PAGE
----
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Table of Contents

1. Introduction and Overview

Abstract
In this book, we adopt a very simple definition of sport psychology: the application of the scientific process to the mental aspects of athletes and sport performers. Notably, this can entail performance enhancement, supporting participation, educating groups about sport psychology, supporting psychological well-being and managing transitions (e.g., to the elite level, or into retirement). The particular wording of this definition can entail both research and applied practice because, in reality, it can be quite misleading to try and distinguish between the two. Even the purest of researchers must produce findings with applied relevance, and present their findings in a way that will inform applied practice. Likewise, even the purest of applied practitioners must remain aware of developments in research, and be able to critically evaluate the relevance of research findings before adopting them into applied practice. As such, this definition is a departure from those listed at the beginning of Kontos and Feltz (2008), but is perhaps closest to that of Weinberg and Gould (1995, p. 8): ‘The scientific study of people and their behaviour in sport and exercise settings.’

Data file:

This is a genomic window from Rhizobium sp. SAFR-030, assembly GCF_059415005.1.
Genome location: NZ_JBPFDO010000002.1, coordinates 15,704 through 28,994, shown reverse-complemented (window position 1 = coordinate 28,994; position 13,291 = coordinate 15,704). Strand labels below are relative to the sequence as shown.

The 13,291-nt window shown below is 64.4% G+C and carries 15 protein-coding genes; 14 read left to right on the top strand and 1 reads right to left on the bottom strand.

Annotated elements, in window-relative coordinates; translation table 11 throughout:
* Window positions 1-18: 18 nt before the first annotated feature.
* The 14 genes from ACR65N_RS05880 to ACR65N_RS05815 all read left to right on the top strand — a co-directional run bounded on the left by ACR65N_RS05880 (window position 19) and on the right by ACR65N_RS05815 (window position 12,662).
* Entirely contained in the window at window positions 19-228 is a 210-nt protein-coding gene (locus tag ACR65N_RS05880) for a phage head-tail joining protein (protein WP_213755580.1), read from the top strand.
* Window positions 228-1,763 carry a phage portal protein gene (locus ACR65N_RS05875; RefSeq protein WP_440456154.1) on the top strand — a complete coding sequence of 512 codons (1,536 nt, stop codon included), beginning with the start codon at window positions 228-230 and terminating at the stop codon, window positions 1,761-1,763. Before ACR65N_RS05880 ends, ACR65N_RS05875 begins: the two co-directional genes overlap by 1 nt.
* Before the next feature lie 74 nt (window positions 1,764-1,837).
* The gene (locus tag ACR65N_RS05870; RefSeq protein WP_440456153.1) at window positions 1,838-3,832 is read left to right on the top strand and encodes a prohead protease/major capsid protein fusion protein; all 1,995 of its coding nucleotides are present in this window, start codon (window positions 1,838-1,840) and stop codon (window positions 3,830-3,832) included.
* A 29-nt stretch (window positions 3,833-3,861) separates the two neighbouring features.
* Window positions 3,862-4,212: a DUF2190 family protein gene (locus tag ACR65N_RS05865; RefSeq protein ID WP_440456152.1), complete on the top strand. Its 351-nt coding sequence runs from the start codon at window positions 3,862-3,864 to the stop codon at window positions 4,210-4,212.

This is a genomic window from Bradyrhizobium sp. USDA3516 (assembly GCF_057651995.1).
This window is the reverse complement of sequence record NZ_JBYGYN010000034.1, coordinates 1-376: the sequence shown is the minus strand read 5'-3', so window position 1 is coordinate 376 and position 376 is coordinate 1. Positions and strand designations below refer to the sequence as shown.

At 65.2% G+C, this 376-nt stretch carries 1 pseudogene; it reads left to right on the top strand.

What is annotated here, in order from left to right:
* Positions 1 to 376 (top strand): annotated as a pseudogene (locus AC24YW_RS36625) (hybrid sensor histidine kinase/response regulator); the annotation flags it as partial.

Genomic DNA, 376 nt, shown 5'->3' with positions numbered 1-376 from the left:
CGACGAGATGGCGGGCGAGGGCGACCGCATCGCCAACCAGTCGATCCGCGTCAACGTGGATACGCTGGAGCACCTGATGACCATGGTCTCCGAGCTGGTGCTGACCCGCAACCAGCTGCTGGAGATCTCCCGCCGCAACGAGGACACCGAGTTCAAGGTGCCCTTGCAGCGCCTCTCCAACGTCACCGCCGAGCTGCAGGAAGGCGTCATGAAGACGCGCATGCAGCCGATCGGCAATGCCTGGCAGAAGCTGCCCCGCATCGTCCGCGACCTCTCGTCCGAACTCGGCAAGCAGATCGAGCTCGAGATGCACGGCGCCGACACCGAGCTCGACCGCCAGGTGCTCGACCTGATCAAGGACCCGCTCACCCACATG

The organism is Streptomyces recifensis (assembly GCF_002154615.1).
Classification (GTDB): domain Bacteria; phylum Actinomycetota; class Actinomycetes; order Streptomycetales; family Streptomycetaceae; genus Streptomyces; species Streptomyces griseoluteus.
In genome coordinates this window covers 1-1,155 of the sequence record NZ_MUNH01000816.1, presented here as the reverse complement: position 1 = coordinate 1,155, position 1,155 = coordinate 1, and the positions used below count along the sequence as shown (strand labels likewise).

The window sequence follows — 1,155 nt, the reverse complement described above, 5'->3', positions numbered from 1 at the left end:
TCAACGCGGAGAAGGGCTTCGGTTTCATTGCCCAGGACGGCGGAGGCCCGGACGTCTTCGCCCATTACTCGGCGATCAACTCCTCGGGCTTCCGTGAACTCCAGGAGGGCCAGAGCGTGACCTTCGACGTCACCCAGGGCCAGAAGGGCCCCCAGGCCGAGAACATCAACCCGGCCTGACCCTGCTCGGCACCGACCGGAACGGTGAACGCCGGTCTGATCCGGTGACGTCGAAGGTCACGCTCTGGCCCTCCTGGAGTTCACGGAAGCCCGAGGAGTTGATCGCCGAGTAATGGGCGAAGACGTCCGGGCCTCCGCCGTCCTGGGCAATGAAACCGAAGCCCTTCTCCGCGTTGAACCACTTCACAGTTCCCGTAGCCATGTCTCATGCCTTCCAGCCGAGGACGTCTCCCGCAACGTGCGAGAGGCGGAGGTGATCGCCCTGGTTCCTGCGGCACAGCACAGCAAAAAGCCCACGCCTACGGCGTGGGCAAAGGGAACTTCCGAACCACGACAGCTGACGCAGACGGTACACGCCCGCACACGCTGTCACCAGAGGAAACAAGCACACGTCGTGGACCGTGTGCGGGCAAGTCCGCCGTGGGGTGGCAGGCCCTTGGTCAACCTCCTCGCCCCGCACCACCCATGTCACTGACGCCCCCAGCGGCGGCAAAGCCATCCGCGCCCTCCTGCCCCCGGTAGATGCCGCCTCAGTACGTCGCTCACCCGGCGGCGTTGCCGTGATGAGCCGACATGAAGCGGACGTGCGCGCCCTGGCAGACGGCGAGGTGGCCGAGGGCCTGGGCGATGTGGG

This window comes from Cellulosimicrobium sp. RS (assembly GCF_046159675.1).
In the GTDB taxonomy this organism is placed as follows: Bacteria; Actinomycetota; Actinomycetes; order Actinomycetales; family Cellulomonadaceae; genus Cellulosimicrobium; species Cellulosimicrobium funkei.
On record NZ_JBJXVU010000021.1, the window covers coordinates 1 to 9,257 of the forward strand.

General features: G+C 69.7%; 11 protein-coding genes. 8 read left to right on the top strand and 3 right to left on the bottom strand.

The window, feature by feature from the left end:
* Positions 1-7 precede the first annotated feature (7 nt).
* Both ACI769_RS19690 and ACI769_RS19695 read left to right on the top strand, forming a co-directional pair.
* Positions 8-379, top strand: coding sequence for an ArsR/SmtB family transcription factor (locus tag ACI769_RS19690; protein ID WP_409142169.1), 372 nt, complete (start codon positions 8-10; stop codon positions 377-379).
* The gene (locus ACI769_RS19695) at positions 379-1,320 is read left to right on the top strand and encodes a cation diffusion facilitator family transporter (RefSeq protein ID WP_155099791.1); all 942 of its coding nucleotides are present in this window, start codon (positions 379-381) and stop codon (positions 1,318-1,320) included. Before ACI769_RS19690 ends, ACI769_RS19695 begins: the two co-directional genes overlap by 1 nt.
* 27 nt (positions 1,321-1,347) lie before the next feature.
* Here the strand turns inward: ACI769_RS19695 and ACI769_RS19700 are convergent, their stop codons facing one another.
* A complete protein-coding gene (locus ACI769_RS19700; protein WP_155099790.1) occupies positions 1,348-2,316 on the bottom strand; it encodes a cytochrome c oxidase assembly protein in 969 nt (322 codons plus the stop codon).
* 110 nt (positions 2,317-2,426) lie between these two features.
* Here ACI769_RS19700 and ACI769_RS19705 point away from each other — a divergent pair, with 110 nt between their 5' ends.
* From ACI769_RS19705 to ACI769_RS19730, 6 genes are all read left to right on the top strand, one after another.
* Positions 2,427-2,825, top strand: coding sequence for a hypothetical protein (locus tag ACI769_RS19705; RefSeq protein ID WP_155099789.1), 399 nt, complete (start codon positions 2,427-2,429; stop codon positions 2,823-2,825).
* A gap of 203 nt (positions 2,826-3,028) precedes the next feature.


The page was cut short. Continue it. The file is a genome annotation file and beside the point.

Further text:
Richard Keegan

2. Ethical Considerations: Protecting the Client, Yourself and Your Profession

Abstract
This chapter highlights the importance of ethical considerations as the very foundation of a sport psychologist’s practice, emphasizing that ethical issues permeate every aspect of the sport psychologist’s role. Put simply, ethical considerations pertain to morals — and can be construed both as an outcome of practice and a process one undertakes (Hays, 2006; also called ‘virtue’ ethics by Aoyagi & Portenga, 2010). Definitions of ethics as an outcome include both codes of behaviour considered correct; or the moral fitness of a decision, or course of action. In contrast, ethics as a process can be defined as the philosophical study of the moral value of human conduct and of the rules and principles that ought to govern it. In the words of Pope and Vasquez (1998, p. xiii), ethics can also be ‘a process through which we awaken, enhance, inform, expand and improve our ability to respond effectively to those who come to us for help’. Notably, if one has a strong ethical process, then the resultant ethical outcomes should be much more defensible.
Richard Keegan

3. Philosophical Assumptions: The Aims, the Substance and the Strategy

Abstract